After translating Grégoire Bouilliere's novel L'Invité Mystère, Lorin Stein created a web site that presents the messy story behind the seamless and apparently quite wonderful translation. (FWIW, here's a quick synopsis: A guy gets a call from his longtime ex, who disappeared without a trace five years earlier; she invites him to a birthday party for a woman he has never met.) The hypertextual presentation of the translator's notes is clunky and nonintuitive. You have to click each blog entry (though there is no obvious prompt or link marker) to get the window that contains all the good stuff. Despite the flawed presentation, it's exactly the sort of meta-book spin-off project that publishers should do more of. Strictly from a book marketing point of view, the site is useful. I wouldn't have known about Bouillier otherwise, and my next stop will be Amazon, where I may well buy the book.

There's something else, too -- a web site like Translator's Notes is a simple way to take some of the "shine" or commodity aura off books, making it less tempting to undervalue them because the labor of writing (not to mention publishing, marketing and distributing) is apparent. What if every book looked like a handmade craft item you might find at Zanisa or Sweet Thunder or Nest...?



Just completed an excruciatingly close edit of the first 150 pages of EJTOP and sent the material to my advisor. This was a long hard slog -- four solid weeks of steady work with no travel, no appointments, no late nights, and no distractions. Apart from my weekly dinner with my parents and a couple of short meetings, I also did no socializing.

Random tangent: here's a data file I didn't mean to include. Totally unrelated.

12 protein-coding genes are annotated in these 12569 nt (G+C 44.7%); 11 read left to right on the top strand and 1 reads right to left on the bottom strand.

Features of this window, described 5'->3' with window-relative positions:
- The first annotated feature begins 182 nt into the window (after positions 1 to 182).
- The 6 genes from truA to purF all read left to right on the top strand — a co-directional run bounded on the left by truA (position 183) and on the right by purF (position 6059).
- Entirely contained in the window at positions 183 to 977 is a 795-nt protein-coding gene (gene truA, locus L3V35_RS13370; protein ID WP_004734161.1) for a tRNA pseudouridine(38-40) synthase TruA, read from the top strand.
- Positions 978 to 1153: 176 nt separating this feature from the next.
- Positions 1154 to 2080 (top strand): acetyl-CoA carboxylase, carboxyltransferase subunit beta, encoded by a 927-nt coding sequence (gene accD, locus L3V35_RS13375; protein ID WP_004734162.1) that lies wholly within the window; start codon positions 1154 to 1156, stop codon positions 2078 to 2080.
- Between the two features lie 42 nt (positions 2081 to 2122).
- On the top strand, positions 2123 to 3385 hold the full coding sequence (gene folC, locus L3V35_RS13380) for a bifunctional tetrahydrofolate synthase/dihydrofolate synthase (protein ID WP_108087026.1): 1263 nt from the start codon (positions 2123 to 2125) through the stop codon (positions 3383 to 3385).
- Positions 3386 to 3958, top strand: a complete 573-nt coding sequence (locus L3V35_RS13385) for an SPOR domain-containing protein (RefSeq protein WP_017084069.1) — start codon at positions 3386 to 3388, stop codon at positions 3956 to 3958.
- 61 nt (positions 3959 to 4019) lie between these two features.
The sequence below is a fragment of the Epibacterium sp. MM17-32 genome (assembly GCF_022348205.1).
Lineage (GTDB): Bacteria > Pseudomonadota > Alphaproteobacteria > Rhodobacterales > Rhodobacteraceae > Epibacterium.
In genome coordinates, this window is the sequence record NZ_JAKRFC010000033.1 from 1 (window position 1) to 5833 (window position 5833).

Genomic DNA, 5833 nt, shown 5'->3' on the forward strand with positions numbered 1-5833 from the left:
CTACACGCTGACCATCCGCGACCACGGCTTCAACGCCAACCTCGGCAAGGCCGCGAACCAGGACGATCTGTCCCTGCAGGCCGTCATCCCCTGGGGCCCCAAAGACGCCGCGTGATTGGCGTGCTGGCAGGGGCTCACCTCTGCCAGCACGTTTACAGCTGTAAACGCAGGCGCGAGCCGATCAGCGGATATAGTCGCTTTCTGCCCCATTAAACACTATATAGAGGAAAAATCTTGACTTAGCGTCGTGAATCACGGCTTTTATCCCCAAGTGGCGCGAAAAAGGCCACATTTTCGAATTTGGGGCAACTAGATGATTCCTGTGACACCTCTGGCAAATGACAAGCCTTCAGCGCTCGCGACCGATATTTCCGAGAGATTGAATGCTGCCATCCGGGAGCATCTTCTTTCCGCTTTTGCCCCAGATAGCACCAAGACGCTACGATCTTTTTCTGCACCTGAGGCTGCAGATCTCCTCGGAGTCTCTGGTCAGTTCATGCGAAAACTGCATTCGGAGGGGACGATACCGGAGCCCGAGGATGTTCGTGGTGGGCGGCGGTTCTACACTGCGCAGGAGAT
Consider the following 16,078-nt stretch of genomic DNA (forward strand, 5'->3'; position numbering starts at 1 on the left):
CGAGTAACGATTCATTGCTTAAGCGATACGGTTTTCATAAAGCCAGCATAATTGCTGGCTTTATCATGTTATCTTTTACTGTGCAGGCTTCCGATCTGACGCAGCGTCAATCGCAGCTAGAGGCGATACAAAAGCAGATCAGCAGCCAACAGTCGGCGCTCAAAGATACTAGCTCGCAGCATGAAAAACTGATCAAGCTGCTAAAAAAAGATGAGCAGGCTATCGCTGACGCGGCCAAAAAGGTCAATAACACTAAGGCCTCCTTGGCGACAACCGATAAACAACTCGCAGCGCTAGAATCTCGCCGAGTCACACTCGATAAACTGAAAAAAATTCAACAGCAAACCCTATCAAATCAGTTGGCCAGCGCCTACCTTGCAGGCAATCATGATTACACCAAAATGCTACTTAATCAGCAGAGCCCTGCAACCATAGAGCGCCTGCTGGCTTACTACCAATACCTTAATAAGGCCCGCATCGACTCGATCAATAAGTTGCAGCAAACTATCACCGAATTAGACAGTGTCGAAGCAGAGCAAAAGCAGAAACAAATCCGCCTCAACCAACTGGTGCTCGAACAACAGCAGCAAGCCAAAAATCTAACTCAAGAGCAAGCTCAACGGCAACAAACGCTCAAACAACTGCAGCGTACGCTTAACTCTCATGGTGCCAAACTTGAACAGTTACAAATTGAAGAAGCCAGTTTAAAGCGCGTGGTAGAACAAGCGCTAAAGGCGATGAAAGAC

It was monastic, isolating, and extremely effective. It is very difficult to find the time to read and edit a hundred pages at a clip without devoting sustained day-after-day attention to it. I feel like my book is so much better, now that I have been able to do this for a month.

This attention was not undivided. This month was not really like the months before I finished my dissertation, when every waking thought was devoted to The Work. Instead, I stopped and started. I would wake at 7 or 7:30 and usually be at my desk and working (not surfing, not checking email) at 9. I would work until lunch. Sometimes, if I was on a roll, I would not eat lunch. I would get Jane at 2 or so, and start work again after dinner. If I wasn't at my desk, I took notes on little pieces of paper (sorry, Mark!) or directly on the manuscript. (I try to keep a printout of the latest draft handy all the time.) The lost afternoons bothered me - I usually only really start to hit my stride in the afternoon - but I found that I could work productively in the mornings as long as I'd had enough sleep the night before.